June 21, 1959–On this day, pitcher Don Newcombe has one of the most impressive all around games in Cincinnati baseball history, as he goes 4-4 with two walks, scoring three runs, driving in four, while hurling a complete game in defeating the Los Angeles Dodgers, 17-3.

Newcombe was the National League Most Valuable Player and Cy Young Award winner for the 1956 Brooklyn Dodgers. The Dodgers were National League champions, and Newcombe finished the season 27-7 with a 3.06 ERA, 18 complete games, with 16 rbi as a pitcher. In 1955, Newcombe was 20-5 with a 3.20 ERA while batting .359 with 7 home runs and 23 rbi. In Newcombe’s first six year major league seasons, he won the MVP, the CY Young, Rookie of the Year, was named to four all-star teams, and finished in the top eight in MVP voting three different times (five times in the top 22). He shut out the Reds in his very first major league start. He did all this despite missing two seasons due to military service after this third major league season.

Newcombe got off to an 0-6 start with the Dodgers in 1958. In 34 innings, he had allowed 53 hits and 11 home runs with a 7.68 earned run average when the Reds traded first baseman Steve Bilko and pitchers Johnny Klippstein, Art Fowler, and Charlie Rabe for him. Klippstein and Fowler were former starting pitchers now in the relief phase of their careers; Rabe was a career minor leaguer, and Bilko had spent parts of ten years in the majors, but was recently coming off three terrific power filled minor league seasons. Bilko had slugged 37, 55, and 56 home runs for Los Angeles of the Pacific Coast League and was a natural for the newly arrived Los Angeles Dodgers to acquire. Newcombe has since said that his career downfall was due to alcoholism. The trade was pretty much a change of scenery for lots of players with the teams hoping to find more lightning in the players’ bottles.

The Redlegs got the best single season of this deal. Klippstein and Fowler pitched several more years as good relievers, but Newcombe had one last big season left in his arm. Newcombe went 7-7 with a 3.85 ERA in the second half of 1958, and had a big 1959 for the Redlegs, going 13-8 with a 3.16 ERA and 17 complete games. He also batted .305 with three homers and 21 rbi, with the Redlegs using him as a pinch hitter in 19 games (he went 6-17 with three rbi).

But, his best day came on June 21st of 1959. 1959 was a down year for the Redlegs. They finished the year in fifth and never really contended all season. Newcombe was paired against his old teammate, Johnny Podres for the Dodgers. The Redlegs scored in the first, and then again in the second as Newcombe singled home catcher Dutch Dotterer who had singled and advanced to second base on a wild pitch.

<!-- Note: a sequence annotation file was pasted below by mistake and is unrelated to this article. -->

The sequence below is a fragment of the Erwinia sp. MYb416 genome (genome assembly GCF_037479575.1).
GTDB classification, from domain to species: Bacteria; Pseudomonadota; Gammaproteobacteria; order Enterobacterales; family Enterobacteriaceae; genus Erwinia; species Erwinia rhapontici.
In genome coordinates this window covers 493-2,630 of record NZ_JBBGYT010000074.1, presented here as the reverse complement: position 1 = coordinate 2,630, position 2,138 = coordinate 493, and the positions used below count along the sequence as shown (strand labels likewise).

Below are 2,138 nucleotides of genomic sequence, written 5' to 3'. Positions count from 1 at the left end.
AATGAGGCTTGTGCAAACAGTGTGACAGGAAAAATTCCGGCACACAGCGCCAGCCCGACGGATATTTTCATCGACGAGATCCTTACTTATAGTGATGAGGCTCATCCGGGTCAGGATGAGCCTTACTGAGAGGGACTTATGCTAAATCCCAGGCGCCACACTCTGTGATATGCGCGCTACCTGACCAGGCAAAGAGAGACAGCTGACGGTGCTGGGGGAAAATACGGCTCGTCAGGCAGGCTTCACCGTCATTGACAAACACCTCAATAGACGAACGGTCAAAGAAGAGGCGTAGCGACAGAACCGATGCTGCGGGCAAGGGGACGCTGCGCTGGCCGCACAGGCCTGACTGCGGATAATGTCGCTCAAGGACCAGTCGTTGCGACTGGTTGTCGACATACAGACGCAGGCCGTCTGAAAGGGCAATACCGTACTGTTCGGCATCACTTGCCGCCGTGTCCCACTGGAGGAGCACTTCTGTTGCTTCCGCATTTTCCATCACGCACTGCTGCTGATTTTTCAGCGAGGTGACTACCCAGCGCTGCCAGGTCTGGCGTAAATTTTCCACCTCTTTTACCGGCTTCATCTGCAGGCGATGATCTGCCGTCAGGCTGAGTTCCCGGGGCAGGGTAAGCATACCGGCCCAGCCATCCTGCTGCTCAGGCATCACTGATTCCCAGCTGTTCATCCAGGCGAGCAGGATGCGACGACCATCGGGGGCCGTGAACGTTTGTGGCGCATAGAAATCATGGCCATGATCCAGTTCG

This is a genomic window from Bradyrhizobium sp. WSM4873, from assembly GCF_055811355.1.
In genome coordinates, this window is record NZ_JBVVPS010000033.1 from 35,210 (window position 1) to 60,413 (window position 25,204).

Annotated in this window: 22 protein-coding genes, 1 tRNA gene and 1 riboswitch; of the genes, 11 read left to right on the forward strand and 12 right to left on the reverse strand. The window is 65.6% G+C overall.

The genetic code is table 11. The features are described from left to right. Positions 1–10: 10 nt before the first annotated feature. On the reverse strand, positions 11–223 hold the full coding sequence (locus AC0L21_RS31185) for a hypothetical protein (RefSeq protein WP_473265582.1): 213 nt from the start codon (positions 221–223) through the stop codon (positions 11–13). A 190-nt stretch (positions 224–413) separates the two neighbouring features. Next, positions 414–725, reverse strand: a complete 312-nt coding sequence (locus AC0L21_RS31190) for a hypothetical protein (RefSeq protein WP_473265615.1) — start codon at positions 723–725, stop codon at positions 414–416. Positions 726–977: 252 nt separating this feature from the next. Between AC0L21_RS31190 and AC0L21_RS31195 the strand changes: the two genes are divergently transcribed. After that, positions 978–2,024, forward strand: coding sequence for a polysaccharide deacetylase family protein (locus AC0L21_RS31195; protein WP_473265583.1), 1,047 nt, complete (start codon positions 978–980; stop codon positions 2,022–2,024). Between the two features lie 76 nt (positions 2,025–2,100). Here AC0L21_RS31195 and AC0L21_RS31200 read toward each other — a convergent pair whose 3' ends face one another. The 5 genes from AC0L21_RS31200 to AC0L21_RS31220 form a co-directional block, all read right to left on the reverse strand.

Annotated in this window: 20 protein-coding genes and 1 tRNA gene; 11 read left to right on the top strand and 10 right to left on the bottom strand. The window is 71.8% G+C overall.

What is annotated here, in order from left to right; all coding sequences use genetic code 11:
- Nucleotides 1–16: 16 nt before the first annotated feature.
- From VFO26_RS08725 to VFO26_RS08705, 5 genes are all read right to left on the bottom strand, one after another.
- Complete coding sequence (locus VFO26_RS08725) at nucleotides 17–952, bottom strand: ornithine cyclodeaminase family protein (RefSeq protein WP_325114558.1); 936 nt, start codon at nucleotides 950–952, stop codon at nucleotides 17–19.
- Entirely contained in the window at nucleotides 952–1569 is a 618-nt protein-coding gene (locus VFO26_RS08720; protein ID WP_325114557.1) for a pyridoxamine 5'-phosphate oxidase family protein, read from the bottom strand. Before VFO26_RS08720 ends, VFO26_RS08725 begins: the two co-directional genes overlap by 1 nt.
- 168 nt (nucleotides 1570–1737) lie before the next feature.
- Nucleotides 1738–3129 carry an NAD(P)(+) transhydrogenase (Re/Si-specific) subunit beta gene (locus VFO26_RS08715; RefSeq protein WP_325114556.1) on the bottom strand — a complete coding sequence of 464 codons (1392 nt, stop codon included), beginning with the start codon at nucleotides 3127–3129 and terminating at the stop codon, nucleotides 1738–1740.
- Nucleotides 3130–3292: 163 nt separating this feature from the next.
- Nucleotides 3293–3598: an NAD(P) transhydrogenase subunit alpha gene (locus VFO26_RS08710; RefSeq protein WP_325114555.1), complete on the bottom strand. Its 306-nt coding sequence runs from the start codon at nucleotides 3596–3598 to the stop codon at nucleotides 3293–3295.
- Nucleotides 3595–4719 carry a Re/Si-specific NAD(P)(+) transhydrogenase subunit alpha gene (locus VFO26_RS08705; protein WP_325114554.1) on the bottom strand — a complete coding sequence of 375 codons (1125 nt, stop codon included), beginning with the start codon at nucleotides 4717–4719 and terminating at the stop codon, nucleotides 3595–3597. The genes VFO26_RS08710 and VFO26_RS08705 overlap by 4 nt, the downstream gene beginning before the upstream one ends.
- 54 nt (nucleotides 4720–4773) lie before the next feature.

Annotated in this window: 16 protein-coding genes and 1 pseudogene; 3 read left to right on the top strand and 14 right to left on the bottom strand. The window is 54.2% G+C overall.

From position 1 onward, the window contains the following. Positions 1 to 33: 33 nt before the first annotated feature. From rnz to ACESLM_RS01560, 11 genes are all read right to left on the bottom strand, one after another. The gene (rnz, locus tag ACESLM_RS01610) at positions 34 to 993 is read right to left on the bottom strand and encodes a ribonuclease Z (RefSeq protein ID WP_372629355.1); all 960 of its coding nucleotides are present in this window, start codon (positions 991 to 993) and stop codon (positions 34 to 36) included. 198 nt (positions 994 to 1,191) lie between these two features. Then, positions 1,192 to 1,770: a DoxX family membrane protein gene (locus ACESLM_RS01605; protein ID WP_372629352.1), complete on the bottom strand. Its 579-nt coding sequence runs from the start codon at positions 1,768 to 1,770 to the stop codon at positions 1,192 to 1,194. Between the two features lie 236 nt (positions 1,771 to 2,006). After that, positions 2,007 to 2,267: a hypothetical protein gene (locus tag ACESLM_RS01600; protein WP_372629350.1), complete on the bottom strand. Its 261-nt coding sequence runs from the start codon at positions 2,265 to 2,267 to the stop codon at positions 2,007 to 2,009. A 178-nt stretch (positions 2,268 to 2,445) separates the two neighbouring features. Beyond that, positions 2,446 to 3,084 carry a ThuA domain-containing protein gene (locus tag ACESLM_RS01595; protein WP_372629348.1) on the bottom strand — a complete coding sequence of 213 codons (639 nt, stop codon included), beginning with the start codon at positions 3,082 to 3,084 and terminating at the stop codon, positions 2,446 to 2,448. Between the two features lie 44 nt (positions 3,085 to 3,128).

The Redlegs added four more in the fourth to stretch their lead to 6-0 with the big hits being a Dotterer home run and a Newcome single that scored Eddie Kasko. Additional runs scored on a wild pitch by Klippstein and a balk by Fowler, both now pitching for the Dodgers after the Newcombe trade.

The Dodgers struck for two in the bottom of the fourth, but the Redlegs added five runs in the top of the fifth. Jim Pendleton led off the inning with a homer, Newcombe singled in Dotterer, and Gus Bell hit a pinch hit three run homer to make the score 11-2.
The Redlegs scored two more in each of the seventh and eighth innings, with Newcombe scoring in each inning after reaching base each time on walks. Newcombe finished the scoring in the ninth with a two-run single, scoring Dotterer and Kasko with the Redlegs winning, 17-3.

The bottom third of the Redlegs lineup (Dotterer, Kasko, and Newcombe) combined to go 9-15 with with three walks, nine runs scored, one home run and a double, and five rbi. Newcombe went the distance on the mound, going nine innings, scattering 10 hits and walking two. In addition, Newcombe picked off Dodger speedster Maury Wills, converted a ground ball into an out, and covered first to record an out on another ground ball. It was a grand day for Don Newcombe and the Cincinnati Redlegs.

Newcombe has spent his post-baseball playing days working for the Dodgers’ front office and helping those in need. From wikipedia.org:

I’m standing here with the man (Newcombe) who saved my life. He was a channel for God’s love for me because he chased me all over Los Angeles trying to help me and I just couldn’t understand that — but he persevered — he wouldn’t give in and my life is wonderful today because of Don Newcombe.
— Maury Wills, former Dodger great, on Newcombe’s role in helping Wills regain sobriety after Wills’ substance abuse problems in the 1980s.

What I have done after my baseball career and being able to help people with their lives and getting their lives back on track and they become human beings again — means more to me than all the things I did in baseball. — Don Newcombe